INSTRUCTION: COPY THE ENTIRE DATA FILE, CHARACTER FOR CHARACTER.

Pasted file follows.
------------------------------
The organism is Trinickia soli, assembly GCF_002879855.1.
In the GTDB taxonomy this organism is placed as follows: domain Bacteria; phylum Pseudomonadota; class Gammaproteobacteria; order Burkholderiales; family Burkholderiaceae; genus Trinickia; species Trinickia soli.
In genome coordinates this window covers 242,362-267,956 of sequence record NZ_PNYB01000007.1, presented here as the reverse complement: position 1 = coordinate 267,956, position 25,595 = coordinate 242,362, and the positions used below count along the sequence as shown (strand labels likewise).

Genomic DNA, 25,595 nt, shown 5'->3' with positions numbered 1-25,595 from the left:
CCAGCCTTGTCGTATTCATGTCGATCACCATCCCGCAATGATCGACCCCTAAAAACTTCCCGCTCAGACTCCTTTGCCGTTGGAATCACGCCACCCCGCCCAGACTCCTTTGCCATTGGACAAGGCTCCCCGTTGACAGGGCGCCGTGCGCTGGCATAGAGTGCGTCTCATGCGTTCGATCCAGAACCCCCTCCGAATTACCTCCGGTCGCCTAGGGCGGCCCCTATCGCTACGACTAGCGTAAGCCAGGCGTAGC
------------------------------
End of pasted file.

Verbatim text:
The organism is Trinickia soli, assembly GCF_002879855.1.
In the GTDB taxonomy this organism is placed as follows: domain Bacteria; phylum Pseudomonadota; class Gammaproteobacteria; order Burkholderiales; family Burkholderiaceae; genus Trinickia; species Trinickia soli.
In genome coordinates this window covers 242,362-267,956 of sequence record NZ_PNYB01000007.1, presented here as the reverse complement: position 1 = coordinate 267,956, position 25,595 = coordinate 242,362, and the positions used below count along the sequence as shown (strand labels likewise).

Genomic DNA, 25,595 nt, shown 5'->3' with positions numbered 1-25,595 from the left:
CCAGCCTTGTCGTATTCATGTCGATCACCATCCCGCAATGATCGACCCCTAAAAACTTCCCGCTCAGACTCCTTTGCCGTTGGAATCACGCCACCCCGCCCAGACTCCTTTGCCATTGGACAAGGCTCCCCGTTGACAGGGCGCCGTGCGCTGGCATAGAGTGCGTCTCATGCGTTCGATCCAGAACCCCCTCCGAATTACCTCCGGTCGCCTAGGGCGGCCCCTATCGCTACGACTAGCGTAAGCCAGGCGTAGC